But the diversity in Ashburn that Solsberry celebrates doesn’t come without consequences, at least in the eyes of some residents.

Katy Ewers, 83, has lived in Ashburn since 1955 and teaches Bible study to Mexican-American kids at St. Denis Church, where she’s also a member. Ewers, a retired Chicago Public Schools teacher who is white, has stayed in Ashburn through its racial transformation.

She describes herself as “color blind,” but she says she understands why some whites have left the neighborhood.

“If I had little children, I wouldn't raise them here either because it wouldn't really be fair to them,” she says. “They wouldn’t grow up with kids like themselves.”


Katy Ewers teaches Bible study to Mexican-American kids at St. Denis Church in Ashburn. (Courtesy Jason Schumer/City Bureau)

Most kids growing up in Ashburn these days are black or Latino, not white, and there are few, if any, signs that will change in the coming decades.

In a 2016 report, American University professors Michael D. M. Bader and Siri Warkentien argue that cities like Chicago, Los Angeles and New York City are undergoing a slow rendition of white flight. For that and other reasons, they predict that more than a third of the neighborhoods considered in their study could re-segregate within the next 20 years.

They call this phenomenon “gradual succession,” and say the mechanism that enables it “is whites’ avoidance of neighborhoods with more than a few minorities.” According to the report, whites have less knowledge of, and are resistant to, living in communities “with more than a token number of minorities.”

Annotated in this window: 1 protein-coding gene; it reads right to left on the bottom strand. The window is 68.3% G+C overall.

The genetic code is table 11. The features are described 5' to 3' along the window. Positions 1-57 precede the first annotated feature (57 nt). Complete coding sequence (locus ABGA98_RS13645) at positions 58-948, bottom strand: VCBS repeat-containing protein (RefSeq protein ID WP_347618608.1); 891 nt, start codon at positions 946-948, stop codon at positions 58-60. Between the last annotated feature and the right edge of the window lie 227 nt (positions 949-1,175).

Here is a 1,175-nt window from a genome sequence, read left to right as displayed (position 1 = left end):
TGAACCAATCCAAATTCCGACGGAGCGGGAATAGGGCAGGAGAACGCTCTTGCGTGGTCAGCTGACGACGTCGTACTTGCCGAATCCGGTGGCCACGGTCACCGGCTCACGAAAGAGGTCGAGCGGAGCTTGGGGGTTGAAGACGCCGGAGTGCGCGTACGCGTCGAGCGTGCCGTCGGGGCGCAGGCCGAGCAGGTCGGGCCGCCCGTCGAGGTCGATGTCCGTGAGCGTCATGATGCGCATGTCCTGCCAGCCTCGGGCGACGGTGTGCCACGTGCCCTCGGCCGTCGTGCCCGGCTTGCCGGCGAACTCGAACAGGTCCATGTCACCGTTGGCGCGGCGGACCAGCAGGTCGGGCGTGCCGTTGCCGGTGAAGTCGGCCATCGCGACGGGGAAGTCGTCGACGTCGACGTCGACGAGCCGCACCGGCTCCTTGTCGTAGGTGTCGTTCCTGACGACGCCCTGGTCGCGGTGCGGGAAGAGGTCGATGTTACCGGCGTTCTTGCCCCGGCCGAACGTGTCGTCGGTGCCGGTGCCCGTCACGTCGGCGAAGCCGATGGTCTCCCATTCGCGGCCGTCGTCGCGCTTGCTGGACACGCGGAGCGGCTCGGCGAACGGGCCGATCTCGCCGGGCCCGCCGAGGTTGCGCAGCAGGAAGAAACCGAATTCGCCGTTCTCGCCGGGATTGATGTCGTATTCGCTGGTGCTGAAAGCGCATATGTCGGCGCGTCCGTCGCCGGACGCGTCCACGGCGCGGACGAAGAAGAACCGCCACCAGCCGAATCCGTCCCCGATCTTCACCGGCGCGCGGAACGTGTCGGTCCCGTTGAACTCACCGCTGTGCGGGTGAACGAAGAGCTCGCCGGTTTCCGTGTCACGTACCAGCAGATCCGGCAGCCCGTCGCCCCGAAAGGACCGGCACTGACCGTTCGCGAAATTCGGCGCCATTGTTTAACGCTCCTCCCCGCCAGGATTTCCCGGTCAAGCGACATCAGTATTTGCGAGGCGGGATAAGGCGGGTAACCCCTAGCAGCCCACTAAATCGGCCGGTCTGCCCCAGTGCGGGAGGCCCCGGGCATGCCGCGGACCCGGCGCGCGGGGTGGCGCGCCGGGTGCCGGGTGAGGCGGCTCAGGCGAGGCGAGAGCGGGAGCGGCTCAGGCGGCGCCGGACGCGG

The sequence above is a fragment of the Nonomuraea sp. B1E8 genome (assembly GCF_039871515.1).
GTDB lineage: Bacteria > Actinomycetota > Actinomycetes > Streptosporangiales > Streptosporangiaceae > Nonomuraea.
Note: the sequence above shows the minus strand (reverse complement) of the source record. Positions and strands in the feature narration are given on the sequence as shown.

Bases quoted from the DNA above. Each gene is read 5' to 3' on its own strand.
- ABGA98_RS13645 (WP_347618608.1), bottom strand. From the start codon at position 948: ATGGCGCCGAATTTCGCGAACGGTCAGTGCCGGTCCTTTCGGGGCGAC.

The result is that minority families move into areas where long-term white residents are aging, and as those older residents begin to pass away, the communities begin “a slow but steady march toward racial succession.”

Shaun Pinkston, a real estate agent in Ashburn, has seen this happen. The mother of five moved to the community 15 years ago and she says today, it’s mostly Latinos who are buying homes in the area. Few whites seem interested in moving there, she says.

She says Ashburn has been known as a nice place to live for middle-class black families, and she worries the decline in the white population has hurt the neighborhood economically.

"It's this stigma of a high ratio of African-Americans in a community," Pinkston says.  

She’s concerned that private investors are fearful of doing business in areas with large numbers of black people.  Several important businesses in the area — like the Ultra Foods grocery store,  a hardware store and a Bally Total Fitness — have closed recently and not been replaced.

Pinkston heads the Greater Ashburn Development Association, which aims to get Ashburn residents involved in efforts to improve the community, support existing businesses and lure new ones to the area, she says.